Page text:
Photo of Timothy Fournier, president and CEO of Conifer Realty. Conifer Realty is an Affordable Housing Development Company.
Noah Kalina Timothy Fournier, president and CEO of Conifer Realty

When a multiplex movie theater shuttered its doors in Coram, N.Y., it left a big scar on the local landscape. The giant building stood vacant for a decade and became tagged as a "monument to blight."

While other, nearby communities saw growth in their retail markets, Coram lagged. It wasn't all the theater's fault, but the abandoned building was hard to ignore. Early attempts to redevelop the property all failed, leaving residents to drive by the enormous eyesore day after day, year after year.

Finally, that view is about to change. In May, the troubled 18-acre site will open as a new, mixed-use development featuring 176 units of workforce housing and 13,000 square feet of retail commercial space. "It's going to completely revitalize the hamlet of Coram," says Marianne Garvin, the longtime president and CEO of the Community Development Corp. of Long Island ­(CDCLI). "It's going to provide a downtown center."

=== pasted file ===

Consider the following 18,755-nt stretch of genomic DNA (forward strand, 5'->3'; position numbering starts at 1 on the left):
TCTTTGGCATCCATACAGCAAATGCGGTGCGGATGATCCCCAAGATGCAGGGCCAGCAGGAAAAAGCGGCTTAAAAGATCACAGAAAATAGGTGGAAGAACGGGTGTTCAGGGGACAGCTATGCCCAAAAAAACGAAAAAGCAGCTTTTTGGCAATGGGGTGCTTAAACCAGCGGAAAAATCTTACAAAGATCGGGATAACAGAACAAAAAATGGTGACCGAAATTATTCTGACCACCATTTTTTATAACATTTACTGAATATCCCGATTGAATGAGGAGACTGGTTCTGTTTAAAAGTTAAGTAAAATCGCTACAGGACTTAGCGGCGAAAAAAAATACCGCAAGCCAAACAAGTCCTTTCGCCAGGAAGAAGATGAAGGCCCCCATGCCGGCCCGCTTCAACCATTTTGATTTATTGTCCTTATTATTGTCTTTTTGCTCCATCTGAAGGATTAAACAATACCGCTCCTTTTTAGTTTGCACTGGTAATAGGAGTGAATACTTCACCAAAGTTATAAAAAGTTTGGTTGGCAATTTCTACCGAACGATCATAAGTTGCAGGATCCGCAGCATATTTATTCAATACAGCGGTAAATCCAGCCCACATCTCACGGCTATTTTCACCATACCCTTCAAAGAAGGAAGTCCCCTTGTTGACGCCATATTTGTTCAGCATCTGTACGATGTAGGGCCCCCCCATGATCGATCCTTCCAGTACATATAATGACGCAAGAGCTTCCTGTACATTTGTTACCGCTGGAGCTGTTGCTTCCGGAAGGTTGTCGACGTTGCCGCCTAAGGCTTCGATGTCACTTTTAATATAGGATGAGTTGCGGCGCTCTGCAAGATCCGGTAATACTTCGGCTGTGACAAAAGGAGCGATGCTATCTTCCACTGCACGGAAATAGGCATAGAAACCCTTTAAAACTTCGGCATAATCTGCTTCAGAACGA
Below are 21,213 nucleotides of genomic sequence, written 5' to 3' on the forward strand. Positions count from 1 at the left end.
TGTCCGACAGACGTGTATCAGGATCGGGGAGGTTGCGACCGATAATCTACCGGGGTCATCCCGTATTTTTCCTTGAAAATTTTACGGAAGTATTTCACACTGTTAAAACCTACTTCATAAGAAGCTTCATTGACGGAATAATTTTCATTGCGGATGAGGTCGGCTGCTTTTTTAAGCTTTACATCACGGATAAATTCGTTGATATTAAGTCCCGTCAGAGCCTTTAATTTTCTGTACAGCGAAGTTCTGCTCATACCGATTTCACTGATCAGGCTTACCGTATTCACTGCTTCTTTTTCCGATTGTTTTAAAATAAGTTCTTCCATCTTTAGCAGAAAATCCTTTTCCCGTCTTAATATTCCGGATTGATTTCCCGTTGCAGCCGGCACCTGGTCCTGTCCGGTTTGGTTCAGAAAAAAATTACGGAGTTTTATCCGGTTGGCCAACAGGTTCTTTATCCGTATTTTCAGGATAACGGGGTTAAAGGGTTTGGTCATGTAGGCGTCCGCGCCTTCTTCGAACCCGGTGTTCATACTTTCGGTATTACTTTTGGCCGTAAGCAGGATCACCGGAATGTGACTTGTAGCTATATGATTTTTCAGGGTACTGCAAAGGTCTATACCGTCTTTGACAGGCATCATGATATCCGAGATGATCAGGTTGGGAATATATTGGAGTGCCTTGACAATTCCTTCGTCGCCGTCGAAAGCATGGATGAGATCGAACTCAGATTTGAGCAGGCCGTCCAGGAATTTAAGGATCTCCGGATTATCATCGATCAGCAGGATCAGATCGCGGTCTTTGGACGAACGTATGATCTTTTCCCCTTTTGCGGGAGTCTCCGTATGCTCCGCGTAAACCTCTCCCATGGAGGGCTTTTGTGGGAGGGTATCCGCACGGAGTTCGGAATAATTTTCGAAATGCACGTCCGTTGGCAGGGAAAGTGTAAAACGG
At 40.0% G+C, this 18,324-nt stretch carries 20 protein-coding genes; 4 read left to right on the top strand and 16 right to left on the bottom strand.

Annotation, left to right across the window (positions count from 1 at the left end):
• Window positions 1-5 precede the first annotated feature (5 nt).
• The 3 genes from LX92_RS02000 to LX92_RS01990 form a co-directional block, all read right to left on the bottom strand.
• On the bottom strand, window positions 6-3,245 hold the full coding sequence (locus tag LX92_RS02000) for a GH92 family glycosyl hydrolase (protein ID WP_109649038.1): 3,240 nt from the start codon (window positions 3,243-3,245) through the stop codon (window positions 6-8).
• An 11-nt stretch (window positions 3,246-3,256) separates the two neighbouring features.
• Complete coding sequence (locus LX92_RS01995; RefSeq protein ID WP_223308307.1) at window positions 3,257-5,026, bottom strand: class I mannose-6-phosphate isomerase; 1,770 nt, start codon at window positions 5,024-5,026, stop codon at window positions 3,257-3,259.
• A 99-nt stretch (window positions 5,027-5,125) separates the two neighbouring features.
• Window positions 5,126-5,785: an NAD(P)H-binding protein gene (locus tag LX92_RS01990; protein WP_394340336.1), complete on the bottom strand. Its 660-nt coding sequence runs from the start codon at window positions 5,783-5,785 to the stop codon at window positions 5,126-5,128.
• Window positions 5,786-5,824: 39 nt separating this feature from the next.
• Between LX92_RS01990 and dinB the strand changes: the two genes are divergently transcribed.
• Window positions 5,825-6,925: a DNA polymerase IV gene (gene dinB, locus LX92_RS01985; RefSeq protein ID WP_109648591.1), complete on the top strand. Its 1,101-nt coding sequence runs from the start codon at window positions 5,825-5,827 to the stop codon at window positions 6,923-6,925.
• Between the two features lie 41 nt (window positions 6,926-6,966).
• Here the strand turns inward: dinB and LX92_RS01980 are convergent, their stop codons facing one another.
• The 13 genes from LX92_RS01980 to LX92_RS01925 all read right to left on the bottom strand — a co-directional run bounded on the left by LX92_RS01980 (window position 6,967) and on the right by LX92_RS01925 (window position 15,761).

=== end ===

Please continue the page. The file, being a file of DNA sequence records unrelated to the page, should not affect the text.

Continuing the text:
Wincoram Commons is the latest development by Conifer Realty, an affordable housing developer based in Rochester, N.Y.

"They're one of the best," says Garvin, who has partnered with Conifer on six projects, including Wincoram. "They share the values we do of wanting to have a very positive impact with our projects."

All affordable housing deals travel a winding road, but Win­coram's path had more curves than most. First, the developers had to manage developing in a wetlands area. Second, they also had to split the large project into two parts—one a 9% low-­income housing tax credit (LIHTC) deal and the other a tax-exempt bond transaction. Both are being done simultaneously to save on construction costs and achieve economies of scale.

The $55.9 million development features one-, two-, and three-bedroom apartments. Fifteen percent of the units will serve residents earning between 60% and 90% of the area median income (AMI), with the balance reserved for those earning no more than 60% AMI. "It truly is a workforce housing project," says Andrew I. Crossed, executive vice president and a principal of Conifer.